Thirteen children from Chernobyl have come to Grantham on their annual visit to receive free health checks.
The lives of people in the Belarussian town are still affected by the aftermath of the disaster in 1986, which saw a nuclear reactor at Chernobyl’s power station explode, and will continue to be for around 24,000 years according to geologists. Therefore the children are given the opportunity to come to Lincolnshire once a year for a month, thanks to the Friends of Chernobyl’s Children charity. The charity provides health support for children in Belarus. The children stay with host families in the area and experience life in England. They go on lots of days out to places like Belton House and Twinlakes.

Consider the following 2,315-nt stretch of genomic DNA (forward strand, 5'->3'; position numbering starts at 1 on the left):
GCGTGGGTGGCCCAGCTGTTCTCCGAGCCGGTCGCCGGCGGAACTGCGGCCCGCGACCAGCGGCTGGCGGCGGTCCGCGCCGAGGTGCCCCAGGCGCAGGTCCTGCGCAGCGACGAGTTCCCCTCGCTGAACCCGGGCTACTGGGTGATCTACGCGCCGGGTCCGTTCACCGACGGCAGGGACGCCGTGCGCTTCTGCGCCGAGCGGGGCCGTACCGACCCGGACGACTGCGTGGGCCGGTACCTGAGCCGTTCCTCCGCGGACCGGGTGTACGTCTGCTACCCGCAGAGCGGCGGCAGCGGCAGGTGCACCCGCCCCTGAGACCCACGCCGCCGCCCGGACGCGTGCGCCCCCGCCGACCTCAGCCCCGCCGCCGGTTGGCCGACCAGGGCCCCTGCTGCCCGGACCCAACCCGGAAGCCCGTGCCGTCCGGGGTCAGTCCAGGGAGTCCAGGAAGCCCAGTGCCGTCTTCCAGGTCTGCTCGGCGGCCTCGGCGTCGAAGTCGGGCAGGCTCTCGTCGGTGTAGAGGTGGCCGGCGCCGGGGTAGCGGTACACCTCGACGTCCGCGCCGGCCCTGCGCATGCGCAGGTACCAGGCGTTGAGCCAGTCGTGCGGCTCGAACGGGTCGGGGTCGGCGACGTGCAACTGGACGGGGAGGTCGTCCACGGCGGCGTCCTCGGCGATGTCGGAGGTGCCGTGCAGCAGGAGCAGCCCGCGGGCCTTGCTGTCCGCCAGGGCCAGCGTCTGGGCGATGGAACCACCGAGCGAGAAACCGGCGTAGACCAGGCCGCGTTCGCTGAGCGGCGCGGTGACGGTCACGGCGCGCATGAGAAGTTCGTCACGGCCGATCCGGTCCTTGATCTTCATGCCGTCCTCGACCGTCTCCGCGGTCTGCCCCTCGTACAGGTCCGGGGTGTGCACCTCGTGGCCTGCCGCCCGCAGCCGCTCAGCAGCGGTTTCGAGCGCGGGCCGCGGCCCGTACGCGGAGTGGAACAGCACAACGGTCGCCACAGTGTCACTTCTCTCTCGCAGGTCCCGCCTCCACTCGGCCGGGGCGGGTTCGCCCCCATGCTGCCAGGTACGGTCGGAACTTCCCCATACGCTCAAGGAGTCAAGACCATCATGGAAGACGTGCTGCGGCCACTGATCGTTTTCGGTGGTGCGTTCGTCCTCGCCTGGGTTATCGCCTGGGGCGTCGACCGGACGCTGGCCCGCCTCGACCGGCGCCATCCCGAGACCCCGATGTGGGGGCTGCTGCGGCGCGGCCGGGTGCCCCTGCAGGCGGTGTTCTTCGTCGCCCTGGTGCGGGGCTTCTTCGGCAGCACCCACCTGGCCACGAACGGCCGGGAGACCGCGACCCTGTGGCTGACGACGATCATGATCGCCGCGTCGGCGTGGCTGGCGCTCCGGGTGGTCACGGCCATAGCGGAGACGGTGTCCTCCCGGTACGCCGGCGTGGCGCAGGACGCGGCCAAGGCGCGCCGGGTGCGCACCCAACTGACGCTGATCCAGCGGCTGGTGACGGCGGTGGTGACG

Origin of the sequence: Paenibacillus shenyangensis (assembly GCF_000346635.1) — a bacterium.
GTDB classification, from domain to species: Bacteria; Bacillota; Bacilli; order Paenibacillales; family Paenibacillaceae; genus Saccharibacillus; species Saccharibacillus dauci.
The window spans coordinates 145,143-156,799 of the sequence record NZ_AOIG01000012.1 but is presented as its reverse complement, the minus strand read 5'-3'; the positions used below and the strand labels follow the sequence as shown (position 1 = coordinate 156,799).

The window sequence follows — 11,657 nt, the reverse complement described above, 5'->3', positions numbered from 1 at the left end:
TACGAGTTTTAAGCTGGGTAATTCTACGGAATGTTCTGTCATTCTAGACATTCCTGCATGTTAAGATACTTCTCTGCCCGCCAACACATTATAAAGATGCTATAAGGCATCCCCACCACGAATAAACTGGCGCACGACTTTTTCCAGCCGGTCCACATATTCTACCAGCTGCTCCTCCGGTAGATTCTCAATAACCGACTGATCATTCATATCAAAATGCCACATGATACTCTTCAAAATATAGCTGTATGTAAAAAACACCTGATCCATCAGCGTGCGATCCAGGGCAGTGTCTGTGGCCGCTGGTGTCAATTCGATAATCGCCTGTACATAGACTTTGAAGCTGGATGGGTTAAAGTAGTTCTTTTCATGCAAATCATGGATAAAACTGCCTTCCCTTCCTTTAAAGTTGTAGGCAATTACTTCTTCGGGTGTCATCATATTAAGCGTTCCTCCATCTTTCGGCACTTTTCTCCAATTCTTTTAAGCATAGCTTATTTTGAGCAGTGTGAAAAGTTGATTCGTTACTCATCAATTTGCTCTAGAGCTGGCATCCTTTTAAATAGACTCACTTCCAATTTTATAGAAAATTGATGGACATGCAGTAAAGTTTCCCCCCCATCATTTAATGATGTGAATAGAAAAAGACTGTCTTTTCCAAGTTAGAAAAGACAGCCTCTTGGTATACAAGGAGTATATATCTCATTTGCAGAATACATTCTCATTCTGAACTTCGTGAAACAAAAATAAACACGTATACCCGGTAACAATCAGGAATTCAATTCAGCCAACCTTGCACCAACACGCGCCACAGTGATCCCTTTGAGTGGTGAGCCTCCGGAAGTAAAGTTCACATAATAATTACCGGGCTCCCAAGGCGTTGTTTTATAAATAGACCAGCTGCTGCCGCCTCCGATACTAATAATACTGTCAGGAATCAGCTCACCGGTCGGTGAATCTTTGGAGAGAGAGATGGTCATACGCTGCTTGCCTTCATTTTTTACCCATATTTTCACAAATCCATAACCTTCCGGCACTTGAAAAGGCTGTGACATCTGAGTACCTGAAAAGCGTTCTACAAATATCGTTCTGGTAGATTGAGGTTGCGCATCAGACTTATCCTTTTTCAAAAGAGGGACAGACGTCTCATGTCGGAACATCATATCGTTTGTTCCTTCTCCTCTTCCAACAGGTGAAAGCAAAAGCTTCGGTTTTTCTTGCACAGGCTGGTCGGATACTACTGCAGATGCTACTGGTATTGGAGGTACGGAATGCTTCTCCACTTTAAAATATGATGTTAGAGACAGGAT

Helen Sewell, co-ordinator of the Friends of Chernobyl’s Children, said: “The trip is about getting the children outside into clean, fresh, unpolluted air, and giving them clean food which has not been contaminated by the radiation. We are trying to boost the children’s immune systems before they reach puberty because they often get struck down by radiation-related illnesses, such as thyroid cancer, bowel cancer and various different types of leukaemia.
“Obviously we cannot prevent these diseases but we can give the children the best chance possible to cope with them.”
The youngsters are given free dental check-ups, free eye tests and free glasses should they need them, courtesy of Specsavers in Grantham, and any other medical checks they may need. They also receive a pair of shoes and a warm winter coat.
Tracey Gell, from Specsavers, said: “The trip went very well. We test each child and if they do need glasses, we provide them. We make sure that the children have a nice time and we always send them home with a goodie bag.
“This is a service we always provide so we see the children grow up over the years.”